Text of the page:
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This is a form of photochemotherapy. It combines the use of a psoralen e.g.
the photosensitizing drug methoxsalen with ultraviolet A phototherapy (PUVA) in
the range of 320 to 400 nm.
The proposed mechanisms of action of PUVA include:
suppression of cell-mediated immunity
- suppression of cell proliferation
by interference with DNA synthesis
PUVA is highly effective in the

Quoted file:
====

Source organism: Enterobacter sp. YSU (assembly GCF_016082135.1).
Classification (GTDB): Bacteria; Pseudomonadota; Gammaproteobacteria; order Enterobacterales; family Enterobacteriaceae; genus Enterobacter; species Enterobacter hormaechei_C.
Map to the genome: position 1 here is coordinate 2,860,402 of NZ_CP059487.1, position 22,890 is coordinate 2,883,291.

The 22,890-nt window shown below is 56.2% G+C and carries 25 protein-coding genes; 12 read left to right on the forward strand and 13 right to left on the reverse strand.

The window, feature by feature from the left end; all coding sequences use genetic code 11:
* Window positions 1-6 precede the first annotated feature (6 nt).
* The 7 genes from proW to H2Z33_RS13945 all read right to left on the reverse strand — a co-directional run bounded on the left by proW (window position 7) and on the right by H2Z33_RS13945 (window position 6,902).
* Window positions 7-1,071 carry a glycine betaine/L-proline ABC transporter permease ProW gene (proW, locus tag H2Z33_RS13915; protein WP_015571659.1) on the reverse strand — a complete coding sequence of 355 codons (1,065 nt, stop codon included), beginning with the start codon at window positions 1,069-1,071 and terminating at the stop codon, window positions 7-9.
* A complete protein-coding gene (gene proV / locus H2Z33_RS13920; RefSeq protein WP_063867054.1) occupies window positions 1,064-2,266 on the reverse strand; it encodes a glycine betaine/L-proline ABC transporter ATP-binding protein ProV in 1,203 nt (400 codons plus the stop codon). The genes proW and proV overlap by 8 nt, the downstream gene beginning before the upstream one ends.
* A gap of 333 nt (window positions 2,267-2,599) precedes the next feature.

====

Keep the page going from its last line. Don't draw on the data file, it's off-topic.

treatment of psoriasis with resolution of skin lesions in over 85% of patients
after 20 to 30 treatments combining drug use and ultraviolet A irradiation.
psoralen can cause nausea - patients must wear protective eyewear on the treatment
days to prevent cataract formation
- topical PUVA - patients apply psoralen
paint or gel to the skin or soak in a bath of psoralen solution prior to light
- does not require wearing eyewear or taking tablets
is a risk of nonmelanoma skin cancers associated with prolonged PUVA therapy
PUVA therapy is often combined with other treatments such as retinoids and vitamin
D analogues to reduce the number of exposures required for clearance
- Wood AJ, (1995). Treatment of psoriasis, NEJM; 332 (9):
Last reviewed 10/2020